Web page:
Written by: Rachel Bennett
Access the video transcript.
At Perkins, we are a gathering place of ideas. The CVI visual behaviors synthesize current research and build on the work of leading theorists in the field. CVI is a lifelong disability and we want to ensure that all individuals with CVI are fully understood. The CVI visual behaviors are an ongoing need, they can change and they can improve for some, but the need never goes away. No one area is separated from the other—the CVI visual behaviors are highly connected and all can impact the individual with CVI at any time.
What is Form Accessibility?
- Individuals with CVI have varying abilities to visually access objects or learning materials in different forms. Form refers to types of visual materials—real objects, three-dimensional (3D), two-dimensional (2D), abstract or symbolic.
- This assessment area evaluates the most accessible media form based on the individual’s visual abilities, and includes evaluation of the visual accessibility of multicolored materials versus solid colored materials and attention to and recognition of 3D and 2D materials.
- Some individuals with CVI can visually attend to and recognize 3D materials but struggle with interpreting flat, 2D materials.
- Oftentimes, realistic 3D and 2D materials can be more visually accessible than cartoon-like or symbolic materials.
When it comes to CVI, it’s important to know that looking is not understanding. Concept development must be supported with a multisensory approach. At times, recognition is solely dependent on compensatory strategies.
When I look at things with a lot of different colors, it plays tricks on my eyes.
Aidan, high school student with CVI
What are some compensatory strategies related to form accessibility?
- Use of color to identify items instead of the details and shape. For example, when looking for the red ketchup bottle in the fridge, an individual with CVI might mistakenly take out the red barbeque sauce bottle. Both have a similar color and perhaps shape, but the details are different. Color is a significant support when also supported by context. Using the color red to find the ketchup bottle in the fridge is supported by context as is using the color red to find a favorite toy on a toy shelf. For some, when vision is unreliable color and context are important compensatory strategies.
- Rely on context to figure out what something is—using knowledge of the environment or task to decipher what something is. For example, when emptying the dishwasher, there are predictable items to expect. Something flat is most likely a plate or something deep and round is most likely a cup or a bowl. The utensils are always found in the same place, so a child with CVI may use this predictable place and their memory of spoons and forks to support recognition.
- Use auditory cues to recognize an object, person, or place. For example, your child may recognize their friend only when they say something. Or they might recognize a character on a TV show by the music that’s associated with them.
- Rely on additional prompts from a peer, adult, or teacher to support recognition. For example, needing the beginning sound of the word or a clue about what they are looking at.
When I read [print] it feels like my eyes are being pulled out from their centers. I have a hard time reading long passages because my eyes get tired after about two paragraphs.
Grace, elementary student with CVI
What are some look fors/questions when observing your child with CVI?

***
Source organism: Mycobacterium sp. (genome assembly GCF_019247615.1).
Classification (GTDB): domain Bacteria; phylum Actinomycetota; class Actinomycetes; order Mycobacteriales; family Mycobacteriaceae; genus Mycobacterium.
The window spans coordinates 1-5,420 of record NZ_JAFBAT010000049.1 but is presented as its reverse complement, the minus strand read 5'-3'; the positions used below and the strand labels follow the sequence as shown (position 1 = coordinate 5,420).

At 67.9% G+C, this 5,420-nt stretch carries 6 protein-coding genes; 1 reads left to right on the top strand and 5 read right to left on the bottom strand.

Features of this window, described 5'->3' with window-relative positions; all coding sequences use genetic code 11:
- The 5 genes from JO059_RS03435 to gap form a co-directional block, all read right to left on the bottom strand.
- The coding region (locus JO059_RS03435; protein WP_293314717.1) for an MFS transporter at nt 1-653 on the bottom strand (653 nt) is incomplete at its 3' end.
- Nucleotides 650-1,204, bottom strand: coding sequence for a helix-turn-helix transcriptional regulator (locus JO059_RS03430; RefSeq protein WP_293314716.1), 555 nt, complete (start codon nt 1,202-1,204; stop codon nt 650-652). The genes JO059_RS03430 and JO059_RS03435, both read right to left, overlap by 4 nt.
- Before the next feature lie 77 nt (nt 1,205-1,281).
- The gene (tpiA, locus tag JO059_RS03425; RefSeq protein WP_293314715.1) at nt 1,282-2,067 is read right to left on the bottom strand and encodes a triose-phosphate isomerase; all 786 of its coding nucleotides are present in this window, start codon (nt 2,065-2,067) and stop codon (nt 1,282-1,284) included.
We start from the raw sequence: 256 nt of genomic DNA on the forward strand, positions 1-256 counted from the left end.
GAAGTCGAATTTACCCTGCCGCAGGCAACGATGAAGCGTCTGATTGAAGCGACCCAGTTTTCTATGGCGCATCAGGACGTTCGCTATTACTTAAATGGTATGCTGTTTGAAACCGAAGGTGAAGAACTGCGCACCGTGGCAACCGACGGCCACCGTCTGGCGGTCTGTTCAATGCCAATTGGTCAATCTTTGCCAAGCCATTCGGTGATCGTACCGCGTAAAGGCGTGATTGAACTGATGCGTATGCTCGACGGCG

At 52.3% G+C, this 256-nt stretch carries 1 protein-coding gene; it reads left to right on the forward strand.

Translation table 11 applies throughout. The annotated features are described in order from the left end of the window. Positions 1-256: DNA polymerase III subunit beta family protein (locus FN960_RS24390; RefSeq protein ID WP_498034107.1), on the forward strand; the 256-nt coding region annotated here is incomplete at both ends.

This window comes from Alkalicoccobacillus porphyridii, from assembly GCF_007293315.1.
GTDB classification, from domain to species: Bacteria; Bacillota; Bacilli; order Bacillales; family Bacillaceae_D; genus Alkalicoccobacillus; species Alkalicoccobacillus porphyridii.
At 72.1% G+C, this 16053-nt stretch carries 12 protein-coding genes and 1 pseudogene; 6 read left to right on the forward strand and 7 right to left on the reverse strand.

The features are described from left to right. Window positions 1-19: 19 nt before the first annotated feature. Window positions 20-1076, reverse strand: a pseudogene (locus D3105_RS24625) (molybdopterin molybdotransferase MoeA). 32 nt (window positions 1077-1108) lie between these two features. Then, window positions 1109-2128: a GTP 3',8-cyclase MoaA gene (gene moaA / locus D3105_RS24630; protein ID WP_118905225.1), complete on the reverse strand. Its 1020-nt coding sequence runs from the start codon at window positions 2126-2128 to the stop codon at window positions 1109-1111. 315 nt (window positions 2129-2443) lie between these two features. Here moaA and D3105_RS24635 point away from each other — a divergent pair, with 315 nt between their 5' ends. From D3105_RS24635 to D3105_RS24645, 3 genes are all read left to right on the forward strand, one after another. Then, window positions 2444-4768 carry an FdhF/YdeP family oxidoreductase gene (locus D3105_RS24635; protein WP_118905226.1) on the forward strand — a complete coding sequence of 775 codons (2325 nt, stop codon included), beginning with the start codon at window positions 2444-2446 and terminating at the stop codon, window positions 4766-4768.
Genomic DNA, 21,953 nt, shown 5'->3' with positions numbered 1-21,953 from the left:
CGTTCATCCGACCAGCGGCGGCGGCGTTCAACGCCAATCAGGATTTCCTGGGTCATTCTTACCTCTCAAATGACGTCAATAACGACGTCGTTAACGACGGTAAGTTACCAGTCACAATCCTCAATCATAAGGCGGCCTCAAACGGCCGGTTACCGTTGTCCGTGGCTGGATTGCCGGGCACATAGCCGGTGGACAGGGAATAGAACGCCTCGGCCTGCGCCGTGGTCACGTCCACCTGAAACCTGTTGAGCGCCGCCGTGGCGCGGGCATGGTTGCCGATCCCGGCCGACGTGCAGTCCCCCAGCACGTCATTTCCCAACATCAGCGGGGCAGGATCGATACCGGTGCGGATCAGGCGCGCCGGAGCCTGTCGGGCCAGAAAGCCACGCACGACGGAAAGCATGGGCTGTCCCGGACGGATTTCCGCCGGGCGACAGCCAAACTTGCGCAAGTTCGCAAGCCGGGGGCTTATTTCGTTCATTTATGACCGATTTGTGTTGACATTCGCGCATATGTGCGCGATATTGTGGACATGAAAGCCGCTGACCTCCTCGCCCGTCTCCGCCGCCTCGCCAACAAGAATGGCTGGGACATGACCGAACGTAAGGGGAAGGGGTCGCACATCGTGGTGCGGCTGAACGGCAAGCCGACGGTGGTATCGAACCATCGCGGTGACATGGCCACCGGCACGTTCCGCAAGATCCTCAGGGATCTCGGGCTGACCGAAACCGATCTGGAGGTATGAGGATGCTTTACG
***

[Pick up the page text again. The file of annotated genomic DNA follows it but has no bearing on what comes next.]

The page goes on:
- Some observable behaviors: attending and recognizing only specific forms of visual information (objects and/or 2D), misinterpreting objects and/or 2D presentations based on form, perspective, and size, difficulty generalizing recognition of certain objects across forms and environments, and increased fatigue when looking at certain visual materials.
- What does your child feel most comfortable looking at—3D and/or 2D materials? Do they look briefly or do they look for a long time?
- What does your child recognize most often—real objects, color photographs of real objects, color illustrations, abstract drawings, or black and white line drawings? Can they identify a familiar concept represented in an unexpected setting?
- To what extent does your child visually recognize a real object when it’s upside down or at a different angle, perspective, or orientation?
- To what extent does your child visually recognize a real object in a photograph that is a different size from the original object?
- To what extent does your child recognize letters, shapes, and words?
- Does your child recognize pictures in familiar books? Do they recognize pictures in unfamiliar books?
What are some examples of adaptations and accommodations?
All accommodations must be based on individual assessments. The following are meant to inspire and provide a general idea. Accommodations and instructional approaches must be student-specific. Access is individual.
A Learning Media Assessment (LMA)—completed after FVA and CVI assessment—is critical in determining the most accessible learning materials and how they are presented. The Learning Media Assessment should be completed multiple times during a child’s educational career and should be used informally to evaluate access to learning media on an ongoing basis.
Examples from a guide to common CVI IEP accommodations
Depending on your child’s learning needs, educators might:
- use familiar 3D and 2D items for learning concepts and tasks.
- use 3D/real objects to pair with written material and learning concepts.
- when planning a unit, use 3D/real objects related to key concepts and learning goals of the unit.
- pair 3D objects with a high-quality color photograph of that exact object to help your child comprehend the learning goals, tasks, activities, and literacy materials.
- introduce new 3D/2D objects with similar elements to familiar 3D/2D objects.
- use real color photographs.
- use a specific font style, color, and size with modified spacing. These details would be determined through comprehensive assessment, such as a CVI Assessment paired with a Learning Media Assessment (LMA).
- may provide opportunities to use visual forms while primarily using non-visual forms if comprehensive assessments deem it appropriate.